Investors channel their positive energies back toward the main tasks at hand: the vaccine taming the virus and restoring the economy’s health.
US equity futures opened on a positive note this morning, still riding the vaccine tailwinds.
Indeed, the vaccine enthusiasm booster shot remains the dominant narrative, even with surging infections across the US: now more than 1 million since the start of November. Indeed, the vaccine could prove to be the ultimate market backstop and recessionary economic plugger.
Despite mounting health care concerns, it is improbable the US will shift back to a sudden stop lockdown. “That’s a measure of last resort,” Dr Vivek Murthy, a former US surgeon general tapped to help lead the group, told “Fox News Sunday,” adding that any lockdown at this stage of the pandemic would look different than the sweeping closures which states enacted in the spring to suppress the virus.
Despite the raging global virus case counts, investors show a cheeky bravado realising the Monday trap door for risk will not spring even when the Covid-19 case counts and headlines soar over the weekend. The non-typical risk-on Monday morning is due to the vaccine tailwinds and global central banks that will continue to watch the markets back.
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Coordinated central bank messaging
The three most prominent central banks in the market also sprinkled just enough forward guidance fairy dust to ensure investors are confident the market will be sufficiently flush to bridge the gap between now and hopefully when the vaccines arrive.
The persistent message from US Fed Chair Powell, Bank of England Governor Bailey, and European Central Bank (ECB) President Lagarde is the length of time that exceptional policy will be required.
Indeed, this is very positive mood music to the market ears and allows investors to look through the current level of headline COVID uglies.
Beyond a successful rollout of a COVID-19 vaccine (or the expectation thereof), the extent to which the tech sector can perform from here depends on the Fed’s willingness to cap higher UST yields.
There is this eerie impasse where extreme COVID-19 case rate acceleration and positive vaccine news locked horns last week, creating a frustrating environment for momentum and trend followers after the initial vaccine booster moonshot.
But this could be little more than a case long term vs. short trader term horizon traders butting heads, as it did look like two battling rams going at it at times.
However, I suspect it will be a lot easier to pitch the equation’s positive side once we have another successful candidate and a hopeful one with less logistical distribution challenges.
Bears could rightly argue the vaccine timeline is in the price, and the Pfizer news has not altered it much, so perhaps newly-minted equity rotation trades and risk-on longs are at risk. Optimists would say efficacy was a huge unknown, and it looks better than it looked two weeks ago. My vote is with the optimists but let us see what Moderna reports.
Maybe this bullish sentiment mini balloon does need to deflate a percentage or two before the bull market resumes. But this is a market highly prone to “event-driven,” Covid-19 resurgence, for example, so it is impossible to draw a straight line from 3500 to 4000 on the SPX as we enter the new dawn” hope phase” of a fresh bull market run.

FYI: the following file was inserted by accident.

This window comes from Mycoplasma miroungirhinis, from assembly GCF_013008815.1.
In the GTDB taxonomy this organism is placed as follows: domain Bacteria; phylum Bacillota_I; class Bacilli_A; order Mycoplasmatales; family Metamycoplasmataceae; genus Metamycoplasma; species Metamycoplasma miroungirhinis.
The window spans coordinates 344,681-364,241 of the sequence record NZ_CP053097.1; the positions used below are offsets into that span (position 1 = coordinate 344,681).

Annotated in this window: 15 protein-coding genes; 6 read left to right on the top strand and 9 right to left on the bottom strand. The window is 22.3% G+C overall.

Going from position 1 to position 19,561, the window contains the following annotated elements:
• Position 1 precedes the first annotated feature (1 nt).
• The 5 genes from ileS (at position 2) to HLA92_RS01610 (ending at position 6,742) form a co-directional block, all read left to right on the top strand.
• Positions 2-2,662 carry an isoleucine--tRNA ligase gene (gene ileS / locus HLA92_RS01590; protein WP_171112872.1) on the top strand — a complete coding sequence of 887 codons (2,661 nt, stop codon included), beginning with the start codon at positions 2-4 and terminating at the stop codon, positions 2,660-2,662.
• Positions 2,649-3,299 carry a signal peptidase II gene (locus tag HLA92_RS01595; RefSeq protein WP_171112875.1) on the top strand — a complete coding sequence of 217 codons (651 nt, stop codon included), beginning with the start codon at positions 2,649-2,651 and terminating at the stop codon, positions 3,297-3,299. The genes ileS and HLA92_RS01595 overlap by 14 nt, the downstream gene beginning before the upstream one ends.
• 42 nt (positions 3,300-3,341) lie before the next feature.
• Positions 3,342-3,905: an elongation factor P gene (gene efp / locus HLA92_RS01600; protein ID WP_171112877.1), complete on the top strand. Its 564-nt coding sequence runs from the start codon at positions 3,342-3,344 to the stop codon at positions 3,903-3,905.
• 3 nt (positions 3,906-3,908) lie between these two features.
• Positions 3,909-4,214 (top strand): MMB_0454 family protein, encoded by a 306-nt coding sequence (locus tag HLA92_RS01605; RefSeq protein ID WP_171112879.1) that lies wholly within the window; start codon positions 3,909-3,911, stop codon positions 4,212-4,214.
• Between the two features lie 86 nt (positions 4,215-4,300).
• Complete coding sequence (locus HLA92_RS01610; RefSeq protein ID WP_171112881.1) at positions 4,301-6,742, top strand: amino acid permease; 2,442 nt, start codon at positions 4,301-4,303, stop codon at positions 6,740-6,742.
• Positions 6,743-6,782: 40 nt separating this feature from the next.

Jobs will disappear regardless of the vaccine
Despite last week’s unmistakable supportive and coordinated central bank messaging, some jobs will disappear forever as the new age technological transition will not be so kind. Some jobs will become obsolete forever, which is something the vaccine can not cure.
On Friday was bad news for Spanish jobs on Friday. Santander told unions it plans to cut 4000 jobs in Spain. That amounts to 13% of the workforce. Indeed, this is just another example of why the vaccine might not be the economic panacea many were hoping for.
The cuts come as the bank plans to close 1000 branches after the pandemic boosted customers’ switch to digital channels.
Given the market’s enthusiastic reaction to vaccine efficacy, the focus will now turn quickly to quantities and distribution. There is an important non-linearity here: every additional vaccine produced will become increasingly valuable on the path to herd immunity.
In other words, production capacity and distribution matters as we move through the hope phase of the Vaccine recovery.
Crude opens higher
Oil is trading a higher at the open after Dr Vivek Murthy’s comments about potential lockdowns.
All the while, oil prices are still riding the vaccine tailwinds supported by OPEC + backstops, as the two sturdy backstops are ruling out of the more worrying demand and price collapse scenarios.
Last week traders speculated that the US could move into very rigid lockdowns over the holiday season, impacting road fuel demand over Thanksgiving and Christmas, so we are seeing some of those shorts give way at the open as traders back some of those US lockdown worries and oil is climbing a bit.
Still, I look for more of the same trading patterns this week as last week, where optimism around key resistance levels quickly ebbs to pandemic realities. It is hard to escape the current virus realities when it comes to the prompt oil market prices.
International market analysis and insights from Stephen Innes, Chief Global Market Strategist at Axi